Breaking: Lawmakers Look to Crack Down on THC Vaporizers

“Any attempt to further criminalize THC is a knee-jerk reaction, which has been conditioned as a result of Reefer Madness”

A woman is holding a Juul e-cigarette, in Montreal, vaping iStock / Josie_Desmarais

In the wake of the nation’s alarming spat of vaping related deaths and illnesses, President Trump’s administration is moving to ban flavored e-cigarettes. While a bipartisan group of lawmakers is applauding that effort, some federal officials want to go further and ban all vaping products, including the THC cartridges and devices that millions of Americans now regularly use.

Last week, after six deaths were initially linked to vaping – along with more than 300 patients who have admitted themselves after reporting chest pains, struggling to simply breathe, excessive coughing spells, high fevers, intense chest pains, abnormal spells of tiredness and even bouts of vomiting – Trump took to the Oval Office and declared that his administration would soon be banning flavored e-cigarettes.

While e-cigs – flavored or otherwise – have nothing to do with the current health crisis in the vaping community, it seems that neither do the THC vape cartridges sold legally in states that have set up stringent regulatory systems to oversee their recreational cannabis marketplaces.

Still, even some lawmakers who represent the 11 states (along with the nation’s capital and some U.S. territories) that have legalized marijuana for recreational use are now calling to hit the pause button on THC vaping devices. They argue the unknown risks associated with vaping THC are too great for state regulators to continue to allow them to still be sold right now.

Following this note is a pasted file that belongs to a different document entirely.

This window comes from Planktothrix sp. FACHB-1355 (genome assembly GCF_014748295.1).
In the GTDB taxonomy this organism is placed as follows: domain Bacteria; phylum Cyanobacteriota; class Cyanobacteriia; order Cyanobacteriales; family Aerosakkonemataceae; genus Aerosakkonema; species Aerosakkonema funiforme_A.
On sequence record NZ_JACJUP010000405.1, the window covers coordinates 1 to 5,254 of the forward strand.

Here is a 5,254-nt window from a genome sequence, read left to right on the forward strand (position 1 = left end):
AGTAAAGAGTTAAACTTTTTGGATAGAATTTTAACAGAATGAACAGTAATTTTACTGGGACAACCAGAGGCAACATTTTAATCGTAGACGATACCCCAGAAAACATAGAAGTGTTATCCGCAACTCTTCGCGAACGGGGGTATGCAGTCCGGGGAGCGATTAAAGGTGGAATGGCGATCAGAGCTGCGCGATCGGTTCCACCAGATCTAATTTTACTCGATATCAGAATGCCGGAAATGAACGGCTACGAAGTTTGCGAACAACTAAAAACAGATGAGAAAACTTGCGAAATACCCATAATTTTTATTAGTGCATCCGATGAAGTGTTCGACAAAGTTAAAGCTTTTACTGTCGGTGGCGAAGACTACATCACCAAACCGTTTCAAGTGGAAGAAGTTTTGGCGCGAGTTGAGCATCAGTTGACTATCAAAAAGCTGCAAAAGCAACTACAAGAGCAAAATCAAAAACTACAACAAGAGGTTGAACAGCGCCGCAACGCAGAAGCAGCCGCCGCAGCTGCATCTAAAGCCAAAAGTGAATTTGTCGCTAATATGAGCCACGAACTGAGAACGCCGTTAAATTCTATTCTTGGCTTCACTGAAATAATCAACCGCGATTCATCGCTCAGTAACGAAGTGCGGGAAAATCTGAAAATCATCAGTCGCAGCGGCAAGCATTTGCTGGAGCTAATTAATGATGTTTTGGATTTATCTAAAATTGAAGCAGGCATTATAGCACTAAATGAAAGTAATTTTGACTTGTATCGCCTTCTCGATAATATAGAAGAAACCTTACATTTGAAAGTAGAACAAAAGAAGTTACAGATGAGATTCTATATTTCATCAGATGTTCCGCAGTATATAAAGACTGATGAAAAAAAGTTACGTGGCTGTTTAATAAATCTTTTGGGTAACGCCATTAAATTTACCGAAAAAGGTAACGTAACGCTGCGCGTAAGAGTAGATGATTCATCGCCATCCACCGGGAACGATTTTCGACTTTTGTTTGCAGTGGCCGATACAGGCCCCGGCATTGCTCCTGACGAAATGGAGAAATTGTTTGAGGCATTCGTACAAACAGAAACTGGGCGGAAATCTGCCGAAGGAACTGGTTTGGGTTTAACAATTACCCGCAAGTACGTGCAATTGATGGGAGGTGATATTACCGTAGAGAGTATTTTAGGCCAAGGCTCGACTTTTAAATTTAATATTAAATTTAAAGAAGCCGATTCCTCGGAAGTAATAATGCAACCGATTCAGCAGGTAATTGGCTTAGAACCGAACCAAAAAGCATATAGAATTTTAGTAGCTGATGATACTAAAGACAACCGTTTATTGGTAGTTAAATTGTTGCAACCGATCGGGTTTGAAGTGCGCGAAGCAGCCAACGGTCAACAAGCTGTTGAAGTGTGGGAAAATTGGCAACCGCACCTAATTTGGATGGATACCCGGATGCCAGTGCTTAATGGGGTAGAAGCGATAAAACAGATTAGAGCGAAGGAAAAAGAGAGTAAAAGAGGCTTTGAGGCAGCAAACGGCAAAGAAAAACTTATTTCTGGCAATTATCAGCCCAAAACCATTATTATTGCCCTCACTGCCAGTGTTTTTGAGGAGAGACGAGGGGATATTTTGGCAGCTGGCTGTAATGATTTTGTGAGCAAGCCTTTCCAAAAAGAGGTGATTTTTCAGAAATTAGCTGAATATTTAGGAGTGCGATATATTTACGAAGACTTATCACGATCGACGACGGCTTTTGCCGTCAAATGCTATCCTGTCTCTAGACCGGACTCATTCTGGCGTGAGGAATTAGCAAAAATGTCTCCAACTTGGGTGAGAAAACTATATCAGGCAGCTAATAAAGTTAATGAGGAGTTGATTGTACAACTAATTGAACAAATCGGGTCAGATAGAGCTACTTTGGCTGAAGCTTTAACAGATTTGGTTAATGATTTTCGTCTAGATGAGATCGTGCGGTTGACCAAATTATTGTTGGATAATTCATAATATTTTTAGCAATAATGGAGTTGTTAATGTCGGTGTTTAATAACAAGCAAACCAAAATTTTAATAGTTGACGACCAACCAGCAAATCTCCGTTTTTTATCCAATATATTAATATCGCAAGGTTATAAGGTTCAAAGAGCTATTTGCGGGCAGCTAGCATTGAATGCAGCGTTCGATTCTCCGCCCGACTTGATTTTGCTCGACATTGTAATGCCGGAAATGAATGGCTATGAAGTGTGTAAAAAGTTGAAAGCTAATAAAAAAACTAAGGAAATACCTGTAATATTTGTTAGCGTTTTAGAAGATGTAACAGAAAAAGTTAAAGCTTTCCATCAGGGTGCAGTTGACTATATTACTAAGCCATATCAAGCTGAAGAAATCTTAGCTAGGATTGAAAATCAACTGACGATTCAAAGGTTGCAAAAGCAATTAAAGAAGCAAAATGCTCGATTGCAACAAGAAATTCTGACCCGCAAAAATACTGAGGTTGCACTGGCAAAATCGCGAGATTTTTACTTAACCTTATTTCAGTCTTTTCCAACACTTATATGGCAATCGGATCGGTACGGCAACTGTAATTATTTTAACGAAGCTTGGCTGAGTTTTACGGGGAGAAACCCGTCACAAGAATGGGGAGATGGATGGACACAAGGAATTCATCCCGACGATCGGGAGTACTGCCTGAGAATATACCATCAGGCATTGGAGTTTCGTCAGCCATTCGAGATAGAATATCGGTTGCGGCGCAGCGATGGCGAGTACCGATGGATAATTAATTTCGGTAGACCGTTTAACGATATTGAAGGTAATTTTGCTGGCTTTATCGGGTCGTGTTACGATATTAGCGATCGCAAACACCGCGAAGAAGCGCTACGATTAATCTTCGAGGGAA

“That’s why they need to be pulled,” Sen. Catherine Cortez Masto (D-Nev.) told Wikileaf last Wednesday as the news was breaking about the Food and Drug Administration’s move to ban flavored e-cigarettes.

“That’s why I support what the administration has done today through the FDA and the current [Health and Human Services], pulling all of these flavored products – these vaping products – off the shelves until we can study them and really understand the impact it’s having towards our kids, as well as adults, is something that’s so important.”

The AP is now reporting that people who vape CBD are also suffering illnesses tied to the synthetic compounds mixed in with the natural elements in the oils they inhale. Cortez Masto says it’s time to halt vaping in all forms until the harms, or potential benefits, of it are better understood by scientists, regulators, and the general public.

“We need to study it. There [have] been too many deaths,” Cortez Masto said. “We need to study what’s going on here. Our priority should be consumer safety and protection.”

Marijuana advocates fear some federal officials are now using the recent troubling reports of illnesses tied to mostly illicit vaping products as a quasi-backdoor prohibition, instead of pushing to legalize cannabis and then regulate it as if it were a six-pack or even the cheapest bottle of wine at your local grocery store.